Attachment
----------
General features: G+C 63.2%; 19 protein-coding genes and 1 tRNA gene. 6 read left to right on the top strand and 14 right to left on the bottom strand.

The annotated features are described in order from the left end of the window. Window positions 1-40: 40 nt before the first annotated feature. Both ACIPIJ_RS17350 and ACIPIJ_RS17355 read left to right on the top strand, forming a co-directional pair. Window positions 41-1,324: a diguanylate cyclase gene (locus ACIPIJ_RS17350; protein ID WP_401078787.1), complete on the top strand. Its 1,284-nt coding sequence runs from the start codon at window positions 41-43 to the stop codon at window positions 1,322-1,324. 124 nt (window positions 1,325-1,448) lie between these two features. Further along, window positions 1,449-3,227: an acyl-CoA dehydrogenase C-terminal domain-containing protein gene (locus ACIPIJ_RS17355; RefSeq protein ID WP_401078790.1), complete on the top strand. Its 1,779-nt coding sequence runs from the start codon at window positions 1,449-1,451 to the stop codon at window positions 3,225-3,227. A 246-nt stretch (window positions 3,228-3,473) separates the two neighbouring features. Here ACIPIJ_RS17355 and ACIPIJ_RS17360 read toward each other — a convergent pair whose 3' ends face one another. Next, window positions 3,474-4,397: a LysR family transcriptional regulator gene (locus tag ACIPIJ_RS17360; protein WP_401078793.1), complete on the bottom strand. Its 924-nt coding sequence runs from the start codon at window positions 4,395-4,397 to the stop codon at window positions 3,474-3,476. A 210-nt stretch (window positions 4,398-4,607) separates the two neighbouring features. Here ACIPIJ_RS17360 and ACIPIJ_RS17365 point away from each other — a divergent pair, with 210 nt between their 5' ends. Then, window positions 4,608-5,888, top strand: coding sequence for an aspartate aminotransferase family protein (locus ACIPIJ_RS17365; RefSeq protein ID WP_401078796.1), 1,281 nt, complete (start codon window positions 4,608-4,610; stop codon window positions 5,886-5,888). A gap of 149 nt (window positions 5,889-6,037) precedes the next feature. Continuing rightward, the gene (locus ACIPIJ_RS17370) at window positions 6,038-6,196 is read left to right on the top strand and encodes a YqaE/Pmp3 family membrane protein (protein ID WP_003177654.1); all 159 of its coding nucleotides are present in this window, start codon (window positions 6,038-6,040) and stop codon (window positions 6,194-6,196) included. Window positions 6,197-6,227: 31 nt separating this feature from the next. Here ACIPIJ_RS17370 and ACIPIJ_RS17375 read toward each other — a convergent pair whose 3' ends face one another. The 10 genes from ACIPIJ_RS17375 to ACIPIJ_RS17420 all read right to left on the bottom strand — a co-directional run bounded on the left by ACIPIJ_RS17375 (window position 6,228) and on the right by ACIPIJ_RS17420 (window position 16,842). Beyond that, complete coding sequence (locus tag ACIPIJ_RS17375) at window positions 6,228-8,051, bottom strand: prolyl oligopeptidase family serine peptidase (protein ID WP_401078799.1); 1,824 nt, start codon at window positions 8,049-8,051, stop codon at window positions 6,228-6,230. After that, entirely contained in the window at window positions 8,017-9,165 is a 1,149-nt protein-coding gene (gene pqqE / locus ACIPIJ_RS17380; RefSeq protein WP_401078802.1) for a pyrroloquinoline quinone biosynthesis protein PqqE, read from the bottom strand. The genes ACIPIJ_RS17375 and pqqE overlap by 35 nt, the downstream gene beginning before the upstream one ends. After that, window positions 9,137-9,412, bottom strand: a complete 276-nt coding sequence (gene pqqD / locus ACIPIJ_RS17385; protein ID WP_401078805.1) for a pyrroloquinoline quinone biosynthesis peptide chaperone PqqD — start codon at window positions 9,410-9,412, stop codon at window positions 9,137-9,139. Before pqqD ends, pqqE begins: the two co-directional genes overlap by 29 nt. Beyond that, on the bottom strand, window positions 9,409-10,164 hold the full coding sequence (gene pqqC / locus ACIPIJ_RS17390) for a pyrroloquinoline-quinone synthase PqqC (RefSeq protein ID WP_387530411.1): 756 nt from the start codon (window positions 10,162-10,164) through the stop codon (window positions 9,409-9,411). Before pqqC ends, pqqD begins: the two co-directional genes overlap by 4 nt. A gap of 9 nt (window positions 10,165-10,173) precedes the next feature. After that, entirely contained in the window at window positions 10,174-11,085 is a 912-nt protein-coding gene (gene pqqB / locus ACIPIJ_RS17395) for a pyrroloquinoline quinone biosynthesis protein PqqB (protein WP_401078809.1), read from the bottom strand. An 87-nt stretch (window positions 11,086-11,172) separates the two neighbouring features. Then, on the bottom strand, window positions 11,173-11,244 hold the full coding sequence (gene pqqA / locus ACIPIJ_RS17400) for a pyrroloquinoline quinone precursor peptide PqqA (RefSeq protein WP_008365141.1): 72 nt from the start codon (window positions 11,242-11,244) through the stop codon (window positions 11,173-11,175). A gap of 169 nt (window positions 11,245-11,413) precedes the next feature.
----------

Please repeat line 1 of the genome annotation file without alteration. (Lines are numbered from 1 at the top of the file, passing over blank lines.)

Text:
General features: G+C 63.2%; 19 protein-coding genes and 1 tRNA gene. 6 read left to right on the top strand and 14 right to left on the bottom strand.